Perhaps you’ve wondered what would happen if Monty Python produced Shakespeare’s The Life and Death of King John. Well, it probably would look a little bit like this production: fierce, anxiety-ridden, badly-dressed announcer (Trevor Jones); men playing the role of women; women playing the role of men; the rapacious King John (Evan Ockershausen), one of the great villains of English history, played as a spoiled boy.
The difference, unfortunately, is that the Monty Python version would be a ten-minute bit of sketch comedy, while the Rude Mechanical’s The Life of King John was the one hour’s traffic of our stage. The joke is funny at the outset, but it’s pretty much a one-trick pony, and halfway in it’s simply annoying.
The Life and Death of King John is not much produced, but when it is well done (as it was by WSC Avant Bard in 2013) it is funny and exciting. John became King of England upon the death of his brother Richard, who died without heirs, but King Phillip of France (here played by Mikki Barry) insists that the English throne truly belongs to Arthur (Holly Trout), the son of John’s late older brother Geoffrey.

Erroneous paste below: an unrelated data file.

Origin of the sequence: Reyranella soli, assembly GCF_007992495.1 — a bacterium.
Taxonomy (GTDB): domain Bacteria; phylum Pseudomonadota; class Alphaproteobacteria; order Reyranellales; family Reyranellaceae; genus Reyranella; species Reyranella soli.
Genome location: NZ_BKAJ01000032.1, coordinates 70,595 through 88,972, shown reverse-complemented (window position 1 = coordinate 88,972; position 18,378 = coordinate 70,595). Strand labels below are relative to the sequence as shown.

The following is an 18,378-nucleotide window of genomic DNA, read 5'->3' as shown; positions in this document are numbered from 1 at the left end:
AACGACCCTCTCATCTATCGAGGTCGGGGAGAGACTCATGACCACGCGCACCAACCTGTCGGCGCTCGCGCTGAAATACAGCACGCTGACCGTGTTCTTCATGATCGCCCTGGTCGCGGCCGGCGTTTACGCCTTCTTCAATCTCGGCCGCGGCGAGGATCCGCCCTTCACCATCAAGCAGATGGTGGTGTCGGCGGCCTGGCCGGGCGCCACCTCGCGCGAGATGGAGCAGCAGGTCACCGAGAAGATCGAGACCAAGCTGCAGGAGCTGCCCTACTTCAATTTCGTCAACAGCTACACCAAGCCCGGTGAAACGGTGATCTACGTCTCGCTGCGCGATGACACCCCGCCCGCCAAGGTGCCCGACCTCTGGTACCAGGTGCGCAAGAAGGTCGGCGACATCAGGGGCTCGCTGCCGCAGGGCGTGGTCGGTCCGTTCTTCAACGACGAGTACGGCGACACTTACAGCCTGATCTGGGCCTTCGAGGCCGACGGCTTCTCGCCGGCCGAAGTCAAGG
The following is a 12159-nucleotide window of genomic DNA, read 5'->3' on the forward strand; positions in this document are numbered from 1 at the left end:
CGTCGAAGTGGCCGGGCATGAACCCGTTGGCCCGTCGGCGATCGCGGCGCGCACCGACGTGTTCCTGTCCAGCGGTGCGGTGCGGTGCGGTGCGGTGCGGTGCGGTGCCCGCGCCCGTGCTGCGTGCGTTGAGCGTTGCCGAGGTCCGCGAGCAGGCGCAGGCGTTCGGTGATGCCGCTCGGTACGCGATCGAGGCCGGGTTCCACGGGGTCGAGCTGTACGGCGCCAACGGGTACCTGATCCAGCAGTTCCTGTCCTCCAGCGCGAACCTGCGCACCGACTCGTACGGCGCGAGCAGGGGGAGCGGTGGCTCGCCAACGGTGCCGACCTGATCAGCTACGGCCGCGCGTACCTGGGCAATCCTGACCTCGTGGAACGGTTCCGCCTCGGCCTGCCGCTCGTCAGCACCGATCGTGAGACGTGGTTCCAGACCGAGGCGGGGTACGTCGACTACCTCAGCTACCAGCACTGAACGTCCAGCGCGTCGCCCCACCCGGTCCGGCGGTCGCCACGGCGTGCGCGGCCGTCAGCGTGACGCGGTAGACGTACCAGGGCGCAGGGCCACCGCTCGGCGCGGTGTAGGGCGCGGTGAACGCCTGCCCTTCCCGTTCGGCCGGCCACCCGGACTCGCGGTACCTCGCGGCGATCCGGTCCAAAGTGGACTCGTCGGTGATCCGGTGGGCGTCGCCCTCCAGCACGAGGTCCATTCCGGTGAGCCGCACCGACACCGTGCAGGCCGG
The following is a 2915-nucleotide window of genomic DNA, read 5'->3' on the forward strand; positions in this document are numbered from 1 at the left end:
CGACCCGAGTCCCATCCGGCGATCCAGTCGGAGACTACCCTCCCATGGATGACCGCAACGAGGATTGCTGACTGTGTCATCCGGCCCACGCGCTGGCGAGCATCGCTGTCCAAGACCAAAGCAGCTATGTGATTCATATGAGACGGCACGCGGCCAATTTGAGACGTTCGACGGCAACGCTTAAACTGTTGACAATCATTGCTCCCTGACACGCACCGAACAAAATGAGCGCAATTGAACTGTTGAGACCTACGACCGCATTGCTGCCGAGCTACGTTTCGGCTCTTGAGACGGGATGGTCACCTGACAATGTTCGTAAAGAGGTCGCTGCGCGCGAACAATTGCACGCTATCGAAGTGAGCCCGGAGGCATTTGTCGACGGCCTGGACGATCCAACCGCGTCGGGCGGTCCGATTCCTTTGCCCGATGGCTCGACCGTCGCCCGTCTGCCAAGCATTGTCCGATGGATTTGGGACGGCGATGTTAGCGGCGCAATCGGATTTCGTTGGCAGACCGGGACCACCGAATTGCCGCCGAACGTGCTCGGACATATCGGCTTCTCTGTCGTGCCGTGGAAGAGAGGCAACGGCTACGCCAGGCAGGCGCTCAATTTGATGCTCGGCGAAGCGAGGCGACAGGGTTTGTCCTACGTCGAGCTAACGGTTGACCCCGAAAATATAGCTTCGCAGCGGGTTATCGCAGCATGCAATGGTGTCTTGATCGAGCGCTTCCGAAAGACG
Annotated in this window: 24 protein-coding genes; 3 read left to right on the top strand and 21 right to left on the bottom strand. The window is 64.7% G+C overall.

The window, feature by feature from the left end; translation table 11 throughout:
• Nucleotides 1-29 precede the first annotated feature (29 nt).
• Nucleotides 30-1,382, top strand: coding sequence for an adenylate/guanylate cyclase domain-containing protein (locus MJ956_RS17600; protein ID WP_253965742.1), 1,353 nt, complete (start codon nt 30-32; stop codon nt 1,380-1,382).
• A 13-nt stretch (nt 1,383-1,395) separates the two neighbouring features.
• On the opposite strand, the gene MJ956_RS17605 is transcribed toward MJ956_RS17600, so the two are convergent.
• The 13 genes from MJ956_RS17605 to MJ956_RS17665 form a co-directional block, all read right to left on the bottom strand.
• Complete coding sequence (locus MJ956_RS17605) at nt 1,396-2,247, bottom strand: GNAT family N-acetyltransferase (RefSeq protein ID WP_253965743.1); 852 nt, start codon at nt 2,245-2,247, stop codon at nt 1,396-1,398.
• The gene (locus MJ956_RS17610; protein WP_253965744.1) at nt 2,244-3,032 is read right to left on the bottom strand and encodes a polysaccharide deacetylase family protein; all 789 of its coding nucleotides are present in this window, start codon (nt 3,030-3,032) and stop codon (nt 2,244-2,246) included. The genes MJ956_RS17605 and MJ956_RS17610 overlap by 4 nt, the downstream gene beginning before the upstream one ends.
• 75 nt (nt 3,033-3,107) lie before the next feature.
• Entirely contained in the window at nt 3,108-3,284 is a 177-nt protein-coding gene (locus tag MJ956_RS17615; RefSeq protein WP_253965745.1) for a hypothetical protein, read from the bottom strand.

After haggling, war and the threat of more war, they reach a settlement: the Dauphin (Tim MacGroin) will marry John’s niece Blanche of Castille (Melanie Jester) and, as dowry, John will give some of the French territories which his father, Henry II, won by conquest. This arrangement outrages Arthur’s sclerotic mother, Lady Constance (Sam David) and, more importantly, Cardinal Pandolf (Carol Calhoun), who is determined to punish John for his affronts to the Church. Pandolf insists that Phillip lead his armies against John, or he will excommunicate him, and the French King reluctantly complies.
The Life of King John
Written by William Shakespeare
Directed by Alan Duda
for the Rude Mechanicals
Details and tickets
It is hard to assess the quality of the acting since it appears that director Alan Duda (who appears briefly as a bow-tied historian) has them all shout and screech their lines, for comic effect. Melissa Schick, who plays John’s formidable mother Elinor of Aquitaine, is a little more subdued than the rest, and thus more effective. But even she is brought down by the production’s concept; the first time she says, “I really have to have a talk with my agent,” it’s funny, but by the fourth repetition it is less so. David is also good as Arthur’s mum – possibly because Shakespeare wrote her as a hysteric, and the Mechanicals simply couldn’t up the amperage any further.
The Rude Mechanics seemed to have fun with this production. I wish I could say the same.